New hire bolsters team efforts to unlock new clues from DNA evidence
COLUMBUS, Ohio (Feb.16, 2015)—Battelle’s Applied Genomics team has a new member as Dr. Toni Diegoli joins to be the technical lead for Battelle’s Next-Generation Sequencing (NGS) Program.
As a forensic genomics principal research scientist, Diegoli is responsible for research and development efforts, including functioning in a key technical role on several active contracts involving forensic genomics.
An explosion of genetic research since the completion of the Human Genome Project in 2003 has uncovered thousands of biomarkers that can be applied to DNA-based forensics. Next generation sequencing takes these biomarkers to a new level that yields significantly more information than current DNA testing.
Diegoli has worked in the forensics community for more than 10 years, most recently contributing to successful efforts at the Armed Forces DNA Identification Laboratory (AFDIL) to develop a next generation sequencing (NGS) program for routine personnel accounting casework.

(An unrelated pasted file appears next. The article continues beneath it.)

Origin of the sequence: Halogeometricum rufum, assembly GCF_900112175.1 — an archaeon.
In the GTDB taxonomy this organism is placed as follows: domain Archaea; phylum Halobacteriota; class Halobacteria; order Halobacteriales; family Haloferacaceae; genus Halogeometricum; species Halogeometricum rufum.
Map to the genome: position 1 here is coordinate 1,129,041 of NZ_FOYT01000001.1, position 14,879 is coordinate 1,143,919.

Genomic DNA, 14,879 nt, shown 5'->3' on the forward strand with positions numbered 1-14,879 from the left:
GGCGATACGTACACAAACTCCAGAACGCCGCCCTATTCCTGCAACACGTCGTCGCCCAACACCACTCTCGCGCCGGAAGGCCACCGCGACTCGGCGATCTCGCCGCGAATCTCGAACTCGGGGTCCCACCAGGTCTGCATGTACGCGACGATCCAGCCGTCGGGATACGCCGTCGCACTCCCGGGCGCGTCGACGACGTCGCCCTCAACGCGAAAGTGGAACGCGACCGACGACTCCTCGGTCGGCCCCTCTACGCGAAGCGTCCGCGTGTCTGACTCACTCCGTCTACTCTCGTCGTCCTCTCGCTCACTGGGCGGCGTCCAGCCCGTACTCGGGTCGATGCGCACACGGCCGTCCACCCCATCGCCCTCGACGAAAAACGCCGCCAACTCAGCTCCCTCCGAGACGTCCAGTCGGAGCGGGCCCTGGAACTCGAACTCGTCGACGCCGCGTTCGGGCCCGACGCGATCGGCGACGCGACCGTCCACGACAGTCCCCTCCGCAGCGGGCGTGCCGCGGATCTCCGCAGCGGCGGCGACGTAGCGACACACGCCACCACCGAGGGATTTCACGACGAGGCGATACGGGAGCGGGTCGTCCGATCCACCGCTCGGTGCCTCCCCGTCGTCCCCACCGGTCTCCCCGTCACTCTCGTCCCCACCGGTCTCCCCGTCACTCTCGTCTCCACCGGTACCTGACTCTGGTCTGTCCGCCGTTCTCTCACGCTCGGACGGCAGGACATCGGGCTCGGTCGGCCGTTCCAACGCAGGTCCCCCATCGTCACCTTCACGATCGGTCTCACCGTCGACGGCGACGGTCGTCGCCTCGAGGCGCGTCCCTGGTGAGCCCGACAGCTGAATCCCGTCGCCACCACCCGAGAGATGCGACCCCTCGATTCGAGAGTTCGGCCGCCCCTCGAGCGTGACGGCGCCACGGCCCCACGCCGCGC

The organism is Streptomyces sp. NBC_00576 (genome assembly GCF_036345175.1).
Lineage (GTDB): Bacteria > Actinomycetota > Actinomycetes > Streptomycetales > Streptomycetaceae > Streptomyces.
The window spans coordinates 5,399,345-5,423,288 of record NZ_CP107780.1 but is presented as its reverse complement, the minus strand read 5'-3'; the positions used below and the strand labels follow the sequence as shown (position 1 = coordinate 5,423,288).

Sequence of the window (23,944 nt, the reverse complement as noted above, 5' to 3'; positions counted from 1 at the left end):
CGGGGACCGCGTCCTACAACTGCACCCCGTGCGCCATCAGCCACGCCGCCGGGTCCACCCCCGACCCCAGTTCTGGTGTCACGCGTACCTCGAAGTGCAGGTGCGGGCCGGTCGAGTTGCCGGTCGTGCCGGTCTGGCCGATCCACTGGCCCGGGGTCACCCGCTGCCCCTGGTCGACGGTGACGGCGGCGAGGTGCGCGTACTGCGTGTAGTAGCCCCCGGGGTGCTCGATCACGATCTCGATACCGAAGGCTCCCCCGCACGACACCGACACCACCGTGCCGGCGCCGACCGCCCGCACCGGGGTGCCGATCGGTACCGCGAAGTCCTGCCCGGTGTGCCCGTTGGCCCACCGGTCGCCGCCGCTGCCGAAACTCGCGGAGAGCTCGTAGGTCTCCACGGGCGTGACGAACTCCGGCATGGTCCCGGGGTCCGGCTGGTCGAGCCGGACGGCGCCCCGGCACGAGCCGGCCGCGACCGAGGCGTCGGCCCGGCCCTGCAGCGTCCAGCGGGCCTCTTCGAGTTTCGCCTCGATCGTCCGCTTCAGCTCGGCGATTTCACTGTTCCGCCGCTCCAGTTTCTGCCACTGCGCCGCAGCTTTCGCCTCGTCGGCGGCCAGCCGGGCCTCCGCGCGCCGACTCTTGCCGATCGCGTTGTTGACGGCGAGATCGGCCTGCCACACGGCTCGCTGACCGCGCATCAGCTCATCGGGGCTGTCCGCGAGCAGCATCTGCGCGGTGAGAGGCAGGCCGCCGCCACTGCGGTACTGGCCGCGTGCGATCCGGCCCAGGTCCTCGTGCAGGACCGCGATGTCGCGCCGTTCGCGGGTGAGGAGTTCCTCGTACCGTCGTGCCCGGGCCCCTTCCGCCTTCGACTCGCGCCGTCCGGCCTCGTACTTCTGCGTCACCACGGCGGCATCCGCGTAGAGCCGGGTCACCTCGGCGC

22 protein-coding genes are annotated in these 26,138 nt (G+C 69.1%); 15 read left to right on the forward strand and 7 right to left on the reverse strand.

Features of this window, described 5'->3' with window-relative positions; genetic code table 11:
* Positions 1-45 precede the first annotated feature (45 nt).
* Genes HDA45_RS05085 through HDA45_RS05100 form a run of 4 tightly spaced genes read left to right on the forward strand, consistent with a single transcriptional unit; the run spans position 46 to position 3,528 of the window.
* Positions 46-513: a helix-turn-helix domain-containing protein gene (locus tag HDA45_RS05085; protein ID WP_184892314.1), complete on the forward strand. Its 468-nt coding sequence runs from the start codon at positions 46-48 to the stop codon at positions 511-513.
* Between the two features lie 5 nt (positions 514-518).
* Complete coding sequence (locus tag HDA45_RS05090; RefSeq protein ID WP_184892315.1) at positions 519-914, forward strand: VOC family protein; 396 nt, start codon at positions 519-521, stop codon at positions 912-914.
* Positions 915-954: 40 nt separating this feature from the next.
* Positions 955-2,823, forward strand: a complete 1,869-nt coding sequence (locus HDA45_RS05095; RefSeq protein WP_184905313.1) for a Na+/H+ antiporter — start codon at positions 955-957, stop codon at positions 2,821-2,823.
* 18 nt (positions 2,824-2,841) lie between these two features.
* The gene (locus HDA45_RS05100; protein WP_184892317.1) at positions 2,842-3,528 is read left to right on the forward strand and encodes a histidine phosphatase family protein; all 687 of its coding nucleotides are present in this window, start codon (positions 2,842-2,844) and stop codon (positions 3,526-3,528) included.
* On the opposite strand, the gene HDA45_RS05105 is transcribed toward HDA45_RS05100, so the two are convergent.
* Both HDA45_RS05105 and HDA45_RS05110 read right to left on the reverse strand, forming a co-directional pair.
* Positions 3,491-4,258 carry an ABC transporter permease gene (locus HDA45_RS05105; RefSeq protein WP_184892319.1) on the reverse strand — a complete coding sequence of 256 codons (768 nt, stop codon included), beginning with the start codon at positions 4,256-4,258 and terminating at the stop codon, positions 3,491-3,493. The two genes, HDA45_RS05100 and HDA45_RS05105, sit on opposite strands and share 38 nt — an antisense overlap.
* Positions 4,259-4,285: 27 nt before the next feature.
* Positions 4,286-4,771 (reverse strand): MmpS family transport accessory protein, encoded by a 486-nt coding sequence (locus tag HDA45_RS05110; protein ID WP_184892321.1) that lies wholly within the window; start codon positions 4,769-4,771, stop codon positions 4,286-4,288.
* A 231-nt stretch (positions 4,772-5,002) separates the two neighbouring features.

Diegoli is proficient in forensic molecular biology and population genetics as they relate to human identification, and she has project management experience, including serving as a principal investigator on a grant from the National Institute of Justice aimed at further validating the X STR marker system for forensic use through a large-scale mutation rate study as well as assessment of recombination rate and linkage.
Diegoli joins the team that recently developed Battelle’s revolutionary new software solution ExactID™ which applies advanced bioinformatics to next-generation sequencing (NGS) data. ExactID analyzes NGS data that can predict physical appearance, ancestry, clinical traits and familial relationships among people. This information can be invaluable to forensic analyses and case work.
She holds a Bachelor’s degree in Biology from Harvard University, a Master of Science (M.F.S.) degree from George Washington University and a Ph.D. in Forensic Genetics from Flinders University in South Australia.
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